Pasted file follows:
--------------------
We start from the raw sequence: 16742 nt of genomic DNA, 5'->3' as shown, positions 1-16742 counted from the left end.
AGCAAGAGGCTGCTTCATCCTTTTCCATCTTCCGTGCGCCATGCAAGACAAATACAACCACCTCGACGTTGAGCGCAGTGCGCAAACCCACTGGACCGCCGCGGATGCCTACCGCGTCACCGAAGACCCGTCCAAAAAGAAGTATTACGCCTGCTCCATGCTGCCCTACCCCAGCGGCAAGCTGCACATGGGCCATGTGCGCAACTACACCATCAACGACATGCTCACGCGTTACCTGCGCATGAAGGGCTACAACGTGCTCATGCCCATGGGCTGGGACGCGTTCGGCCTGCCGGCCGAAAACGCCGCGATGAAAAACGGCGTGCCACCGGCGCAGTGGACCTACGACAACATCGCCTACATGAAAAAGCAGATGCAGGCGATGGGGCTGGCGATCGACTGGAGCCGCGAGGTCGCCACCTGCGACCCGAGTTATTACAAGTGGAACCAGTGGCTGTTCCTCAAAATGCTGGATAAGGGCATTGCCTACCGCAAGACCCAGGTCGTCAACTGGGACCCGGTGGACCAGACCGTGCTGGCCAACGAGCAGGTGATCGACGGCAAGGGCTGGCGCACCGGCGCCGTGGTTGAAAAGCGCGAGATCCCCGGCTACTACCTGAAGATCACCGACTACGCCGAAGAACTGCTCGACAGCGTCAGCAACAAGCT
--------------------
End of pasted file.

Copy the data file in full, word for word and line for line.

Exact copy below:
We start from the raw sequence: 16742 nt of genomic DNA, 5'->3' as shown, positions 1-16742 counted from the left end.
AGCAAGAGGCTGCTTCATCCTTTTCCATCTTCCGTGCGCCATGCAAGACAAATACAACCACCTCGACGTTGAGCGCAGTGCGCAAACCCACTGGACCGCCGCGGATGCCTACCGCGTCACCGAAGACCCGTCCAAAAAGAAGTATTACGCCTGCTCCATGCTGCCCTACCCCAGCGGCAAGCTGCACATGGGCCATGTGCGCAACTACACCATCAACGACATGCTCACGCGTTACCTGCGCATGAAGGGCTACAACGTGCTCATGCCCATGGGCTGGGACGCGTTCGGCCTGCCGGCCGAAAACGCCGCGATGAAAAACGGCGTGCCACCGGCGCAGTGGACCTACGACAACATCGCCTACATGAAAAAGCAGATGCAGGCGATGGGGCTGGCGATCGACTGGAGCCGCGAGGTCGCCACCTGCGACCCGAGTTATTACAAGTGGAACCAGTGGCTGTTCCTCAAAATGCTGGATAAGGGCATTGCCTACCGCAAGACCCAGGTCGTCAACTGGGACCCGGTGGACCAGACCGTGCTGGCCAACGAGCAGGTGATCGACGGCAAGGGCTGGCGCACCGGCGCCGTGGTTGAAAAGCGCGAGATCCCCGGCTACTACCTGAAGATCACCGACTACGCCGAAGAACTGCTCGACAGCGTCAGCAACAAGCT